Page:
Today we’ve got another nice little short chapter, to bookend the lengthy one from last time.
We’re going to zoom in on Ishmael, which is something that’s been more and more rare since the launch of the final voyage of the Pequod. Early on, he was the focus of every chapter, our point of view into this new world of whaling, but in the grand scheme of the story being told, he’s not particularly relevant. Continue reading “Chapter 49: The Hyena”
Now that we are properly grounded in the fictional reality of this book, we can get to the business at hand: psychoanalyzing Ahab!
Haha no not really, psychoanalysis wouldn’t be invented for like 70 years after this book was written. But we are getting more insight into his internal processes. Or, at any rate, some educated guesses about it. Continue reading “Chapter 46: Surmises”
Okay, let’s get back into it with a nice, meaty chapter. We’re getting into some interesting metatexutal territory here, blurring the line between Melville and Ishmael.
Technically, I think this whole thing is just more of Old Ishmael, based on the general tone and tendency towards exhortation and exclamation. But it’s also very much a bibliography slipped into the text itself, and I must say it’s more pleasant to read than the ones you usually see!
Continue reading “Chapter 45: The Affidavit”
Now that we’ve got all the finnicky business of epistemological impossibility out of the way, we have some more practical matters to worry about: how do you find a whale?
You can sit around thinking and wondering all day, but you’re not gonna get anywhere unless you take action, and Ahab is our man of action in this story. While Ishmael lays and ruminates in his favorite perch among the rigging, Ahab is busy far below. Continue reading “Chapter 44: The Chart”
Now that I’ve gotten a bit philosophical, it’s Ishmael’s turn.
What’s fun, at least to me, about this book is that it takes its own turn at explaining the symbolism and themes. You get a sort of inside perspective on things. I can see why it would be attractive to teachers who want to impart these concepts, but the language is just too challenging for it to really work. A book that is about symbols is going to end up being too convoluted to analyze at a high school level. Continue reading “Chapter 42: The Whiteness of the Whale”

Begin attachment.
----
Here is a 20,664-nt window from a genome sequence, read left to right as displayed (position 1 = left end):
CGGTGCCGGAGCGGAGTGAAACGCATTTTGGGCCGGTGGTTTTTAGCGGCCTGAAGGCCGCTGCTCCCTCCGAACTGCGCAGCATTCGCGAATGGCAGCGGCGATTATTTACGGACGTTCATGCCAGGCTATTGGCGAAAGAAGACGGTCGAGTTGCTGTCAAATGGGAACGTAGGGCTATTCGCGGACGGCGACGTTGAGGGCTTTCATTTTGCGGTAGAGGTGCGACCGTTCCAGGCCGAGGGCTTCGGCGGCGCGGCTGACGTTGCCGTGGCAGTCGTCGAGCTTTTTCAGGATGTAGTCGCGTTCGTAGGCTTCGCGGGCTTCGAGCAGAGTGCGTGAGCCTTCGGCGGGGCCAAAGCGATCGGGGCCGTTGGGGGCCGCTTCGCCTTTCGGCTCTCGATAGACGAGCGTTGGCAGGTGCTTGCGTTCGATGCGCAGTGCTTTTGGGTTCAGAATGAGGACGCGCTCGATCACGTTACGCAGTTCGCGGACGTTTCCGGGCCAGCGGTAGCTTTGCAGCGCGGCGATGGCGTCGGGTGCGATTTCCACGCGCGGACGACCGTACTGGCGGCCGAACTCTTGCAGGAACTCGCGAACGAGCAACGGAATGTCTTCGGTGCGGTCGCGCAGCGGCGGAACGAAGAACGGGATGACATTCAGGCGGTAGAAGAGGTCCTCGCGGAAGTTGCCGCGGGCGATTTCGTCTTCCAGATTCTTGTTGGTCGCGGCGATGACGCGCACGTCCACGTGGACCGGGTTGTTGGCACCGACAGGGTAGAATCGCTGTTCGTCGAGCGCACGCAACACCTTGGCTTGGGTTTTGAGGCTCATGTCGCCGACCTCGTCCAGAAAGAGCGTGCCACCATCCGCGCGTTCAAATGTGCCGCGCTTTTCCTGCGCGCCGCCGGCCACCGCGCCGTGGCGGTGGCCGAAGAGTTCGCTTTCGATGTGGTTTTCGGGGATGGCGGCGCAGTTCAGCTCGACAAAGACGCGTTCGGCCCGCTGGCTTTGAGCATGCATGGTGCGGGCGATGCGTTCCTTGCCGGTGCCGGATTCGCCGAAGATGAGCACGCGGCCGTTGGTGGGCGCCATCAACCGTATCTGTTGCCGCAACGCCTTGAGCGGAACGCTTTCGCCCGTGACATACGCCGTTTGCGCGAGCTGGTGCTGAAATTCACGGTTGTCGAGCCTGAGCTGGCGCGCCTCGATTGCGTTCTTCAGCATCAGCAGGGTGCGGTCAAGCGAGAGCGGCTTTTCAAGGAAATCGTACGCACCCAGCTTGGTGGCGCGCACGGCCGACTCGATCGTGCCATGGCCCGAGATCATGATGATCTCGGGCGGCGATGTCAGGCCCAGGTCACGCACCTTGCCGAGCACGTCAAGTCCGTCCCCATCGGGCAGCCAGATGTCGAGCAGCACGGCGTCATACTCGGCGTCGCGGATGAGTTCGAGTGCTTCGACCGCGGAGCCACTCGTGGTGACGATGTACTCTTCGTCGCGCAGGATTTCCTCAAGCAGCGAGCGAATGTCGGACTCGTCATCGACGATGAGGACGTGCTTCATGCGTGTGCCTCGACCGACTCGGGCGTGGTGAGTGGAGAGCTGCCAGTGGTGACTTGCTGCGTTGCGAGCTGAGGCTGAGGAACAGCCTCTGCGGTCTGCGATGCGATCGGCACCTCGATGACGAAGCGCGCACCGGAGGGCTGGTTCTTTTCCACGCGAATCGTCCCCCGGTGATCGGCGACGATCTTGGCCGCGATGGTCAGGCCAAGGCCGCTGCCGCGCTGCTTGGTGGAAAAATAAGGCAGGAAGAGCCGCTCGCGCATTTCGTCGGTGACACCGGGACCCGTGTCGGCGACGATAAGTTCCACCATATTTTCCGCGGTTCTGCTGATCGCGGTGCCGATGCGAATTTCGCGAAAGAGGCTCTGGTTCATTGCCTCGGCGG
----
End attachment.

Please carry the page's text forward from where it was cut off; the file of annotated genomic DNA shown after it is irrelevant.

So, now that we know what Ahab, Starbuck, Stubb, and the crew in general think of the events of The Quarter-Deck, who could possibly be left to weight in? Is there some important character who has been neglected?
Oh yes, there is that novice whaleman, named himself after some biblical figure, obviously not his real name, what was it again? Isaiah? Ezekiel? Ishmael! That was it, let’s hear what good ol’ Ishmael has to say about all this. Continue reading “Chapter 41: Moby Dick”
So, now that we’ve gotten past that monumental chapter about every kind of whale that exists, it should be smooth sailing, right?
Well, maybe not. This chapter can be challenging in a different way. It uses a lot of winks and nods and glancing references. It’s very easy to, as I did the first time, just sort of let your eyes scan over the page and not take much in from it. Continue reading “Chapter 33: The Specksnyder”
Oh boy, this chapter.
This is a real monster. It’s very long, a bit dry, and mostly just… confusing, as to why it is even here. It is, oddly, one of the more famous ones, I feel. People love to talk about how every fact about whales in Moby Dick is wrong or how it goes wildly off topic and starts talking about pseudoscience. But I think that’s really not giving it enough credit. Continue reading “Chapter 32: Cetology”
Another tiny little chapter! I think this might be even shorter than Postscript, but it’s too close to call.
This one has a bit more weight to it, though, as it concerns the actions of one Captain Ahab, who is quite an interesting subject. But what could even one such as he get up to in four short paragraphs? Let us see. Continue reading “Chapter 30: The Pipe”
This book is going to continue being a bit strange, playing with the form of the novel in some interesting ways. Just recently we had chapter titles repeating, and here we have one that’s a set of stage directions.
It brings to mind the way that some books have a little summary of what happens in the chapter in the table of contents. “In which such and such does so and so and meets with what’s-her-name”, you know the type. Continue reading “Chapter 29: Enter Ahab; to Him, Stubb”